|2Dt||S/(πL[1 + (x2/L)]S+1)|
|Lognormal||[1/((2π)1.5Sx2)] exp(– (ln(x/L))2/(2S2))|
The Weibull can take on very different shapes depending on the value of the parameter S. When this shape parameter is 3 (as with Ribbens et al. 1994 or LePage et al. 2000) or higher, densities of recruits are relatively invariant with distance at first but then decline quite sharply (Fig. 1). The far tail is very thin. With decreasing S, the initial ‘plateau’ in density becomes less marked and the tail more extensive: S = 2 for example leads to the right half of a Gaussian distribution and S = 1 is the familiar negative exponential. Note that the modified Weibull, unlike the 2Dt or lognormal, requires a normalizer (Table 1) as it is not a true probability distribution (i.e. does not sum to 1) when the function is multiplied by 2πx to create recruits per annulus rather than recruits per area per annulus.
The shape of the 2Dt is affected less dramatically by changes in the shape parameter, S. With increasing S, the density of recruits in the near tail becomes greater while the far tail density becomes both thicker and more extensive. For the lognormal, increases in S thicken the far tail while pushing the modal density back towards the source tree. Meanwhile, the scale parameter, denoted as L in Table 1, merely affects such distance measures as the median or mean distance travelled.
Clark et al. (1999) argued that only the 2Dt had the right shape for both the near and far tails of the ƒ(x). Reasonably, they argued that post-Holocene migration velocities required an extensive far tail containing an unspecified but presumably large fraction of the Q seeds produced. They pointed out that the modified Weibull can never place a sufficiently great proportion of Q in the far tail unless the shape parameter S (Table 1) is very small (< 1.0). But in that case, the near tail would be concave near the source. They then claimed that near-tail concavity is never observed for point sources. Both Ribbens et al. (1994) and LePage et al. (2000) used a much larger value (S = 3) for the Weibull, forcing the curve to maintain convexity near the source tree, but of course producing a much foreshortened far tail. Thus, Clark et al. (1999) argued, the 2Dt is dramatically better than the Weibull because it can simultaneously capture the shape of the curve both ‘near and far’. Similarly, they argued that the lognormal, which places the modal deposition away from the source, cannot be a useful expression because the near tail must be convex. For empirical justification of this assertion of the near tail convexity, Clark et al. (1999) cite a pair of modelling studies that lack empirical data and two examples of inverse modelling. Realistically, inverse modelling cannot be used to prove the near-bole convexity because neither of the cited studies tested alternate forms that were not convex near the bole.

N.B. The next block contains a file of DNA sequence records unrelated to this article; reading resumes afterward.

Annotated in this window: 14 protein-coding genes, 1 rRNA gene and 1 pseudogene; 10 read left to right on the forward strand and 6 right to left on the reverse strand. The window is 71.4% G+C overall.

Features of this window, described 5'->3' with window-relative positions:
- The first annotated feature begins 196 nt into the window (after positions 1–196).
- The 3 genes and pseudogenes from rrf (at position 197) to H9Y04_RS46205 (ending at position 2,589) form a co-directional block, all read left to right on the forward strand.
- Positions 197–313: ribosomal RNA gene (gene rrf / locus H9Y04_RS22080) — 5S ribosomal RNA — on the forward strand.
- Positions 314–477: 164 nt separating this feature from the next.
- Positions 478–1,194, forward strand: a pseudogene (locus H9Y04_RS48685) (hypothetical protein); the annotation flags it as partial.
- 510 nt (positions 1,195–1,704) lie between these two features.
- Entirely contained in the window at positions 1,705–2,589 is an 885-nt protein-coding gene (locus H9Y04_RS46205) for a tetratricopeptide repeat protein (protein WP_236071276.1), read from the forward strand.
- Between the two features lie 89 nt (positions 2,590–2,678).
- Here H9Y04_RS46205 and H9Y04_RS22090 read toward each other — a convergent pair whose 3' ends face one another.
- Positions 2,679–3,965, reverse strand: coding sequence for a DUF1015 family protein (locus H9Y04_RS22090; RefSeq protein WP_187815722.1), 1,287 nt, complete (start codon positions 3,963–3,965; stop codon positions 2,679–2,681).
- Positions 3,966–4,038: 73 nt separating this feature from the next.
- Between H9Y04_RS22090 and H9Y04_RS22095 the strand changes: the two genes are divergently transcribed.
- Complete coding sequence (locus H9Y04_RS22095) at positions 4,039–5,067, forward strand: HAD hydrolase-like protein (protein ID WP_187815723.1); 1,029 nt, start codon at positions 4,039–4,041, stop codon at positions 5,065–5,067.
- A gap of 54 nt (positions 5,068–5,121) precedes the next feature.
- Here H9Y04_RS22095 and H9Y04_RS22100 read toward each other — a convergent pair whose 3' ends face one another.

In a preliminary analysis, we found that the three dispersal terms can be quite similar over a limited range. For example, constraining them so that the median dispersal distance is 20 m and the 95th percentile occurs at 100 m, the three functions predict seed or seedling densities within 1.5-fold of each other from about 6 m to 200 m from a tree. Thus, at the scale at which ecologists have sampled (and this includes every data set discussed here), the three functions will tend to differ primarily in the very near tail, that is, close to the maternal parent. (According to Greene & Calogeropoulos (2002) they will also differ substantially in the far tail.)
Our purpose is to compare the three candidate dispersal terms in two ways. First, we will look at the handful of point source studies (a single tree well-isolated from other conspecifics but nonetheless deep within a forest) that exist in the literature and ask which of the three alternative dispersal functions (ƒ(x)) is a better expression for empirical data. Secondly, we will repeat Clark's comparison of the 2Dt and Weibull, but include the lognormal now, as we examine inverse modelling results from an eastern hardwood forest.